2AB

1. Five-minute freewrite.

2. Characterization homework check. I walked around to check the work of about half the class. The rest of the students, whose work I didn’t check, turned in their characterization paragraph at the end of class.

3. Dialogue rules.Students brainstormed what they knew about dialogue punctuation. Here’s a good overview of the rules: http://theeditorsblog.net/2010/12/08/punctuation-in-dialogue/ Think you got it down? Test yo’self here!

4. Dialogue eavesdropping. We watched five minutes of the fifteen-minute film The Intimacy of Strangers by Eva Weber, featured at the Full Frame Documentary Film FestivalWatch some of it by clicking here! As we watched, we tried to write down as many fragments of conversation as we could hear. This exercise will help us write more realistic dialogue in our memoirs. We realized that many people repeat words, interrupt themselves, and use slang.

5. Dialogue practice. Now that we knew what kind of dialogue we might be working with, we started to apply the punctuation rules. Students challenged themselves by punctuating the following:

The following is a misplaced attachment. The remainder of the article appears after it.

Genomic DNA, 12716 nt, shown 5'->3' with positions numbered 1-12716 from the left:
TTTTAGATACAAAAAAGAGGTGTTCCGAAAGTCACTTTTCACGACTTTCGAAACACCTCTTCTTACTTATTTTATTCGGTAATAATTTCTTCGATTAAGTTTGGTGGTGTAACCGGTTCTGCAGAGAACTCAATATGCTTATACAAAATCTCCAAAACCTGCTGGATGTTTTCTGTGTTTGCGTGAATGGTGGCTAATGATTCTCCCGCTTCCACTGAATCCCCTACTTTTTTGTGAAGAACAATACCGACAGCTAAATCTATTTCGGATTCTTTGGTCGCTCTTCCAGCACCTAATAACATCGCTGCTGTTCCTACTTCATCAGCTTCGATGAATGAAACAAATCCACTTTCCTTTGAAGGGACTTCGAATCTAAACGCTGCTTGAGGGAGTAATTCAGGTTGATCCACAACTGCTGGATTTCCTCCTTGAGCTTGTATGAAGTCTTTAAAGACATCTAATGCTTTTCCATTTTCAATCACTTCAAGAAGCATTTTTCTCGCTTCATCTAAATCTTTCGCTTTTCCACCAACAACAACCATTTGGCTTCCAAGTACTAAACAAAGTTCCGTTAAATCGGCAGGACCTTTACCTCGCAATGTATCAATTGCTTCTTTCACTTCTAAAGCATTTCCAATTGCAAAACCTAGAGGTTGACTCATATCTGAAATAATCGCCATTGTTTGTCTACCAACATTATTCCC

HW: None! 

4A

1. Freewrite.

2. Characterization share. Students shared the best line or lines of their characterization homework with two other people in class; the two people then tried to guess the author’s attitude toward the character they were describing.

3. Dialogue rules. Students brainstormed what they knew about dialogue punctuation. They got a demo from Ms. Garvoille using her amazing dialogue cards. Here’s a good overview of the rules: http://theeditorsblog.net/2010/12/08/punctuation-in-dialogue/ Think you got it down? Test yo’self here!

4. Dialogue eavesdropping. We watched five minutes of the fifteen-minute film The Intimacy of Strangers by Eva Weber, featured at the Full Frame Documentary Film FestivalWatch some of it by clicking here! As we watched, we tried to write down as many fragments of conversation as we could hear. This exercise will help us write more realistic dialogue in our memoirs. We realized that many people repeat words, interrupt themselves, and use slang.

5. Dialogue practice. Now that we knew what kind of dialogue we might be working with, we started to apply the punctuation rules. Students challenged themselves by punctuating the following:

6. JoAnn Beard’s “Behind the Screen.” We read together a short memoir (or really an “autobiographical short story”) by the wonderful author JoAnn Beard (who I met this summer!). You can read the first page of it here. As we read, we stopped to discuss the writer’s choices, the effect of dialogue on the story, and the significance of the title. This served as a model for students’ own memoirs. 

HW: Write a scene that may (meaning it doesn’t have to) appear in your memoir that includes both dialogue and description. 1 page minimum. Due Thursday.

On Thursday we will work in groups to workshop either the setting, character description, or dialogue piece.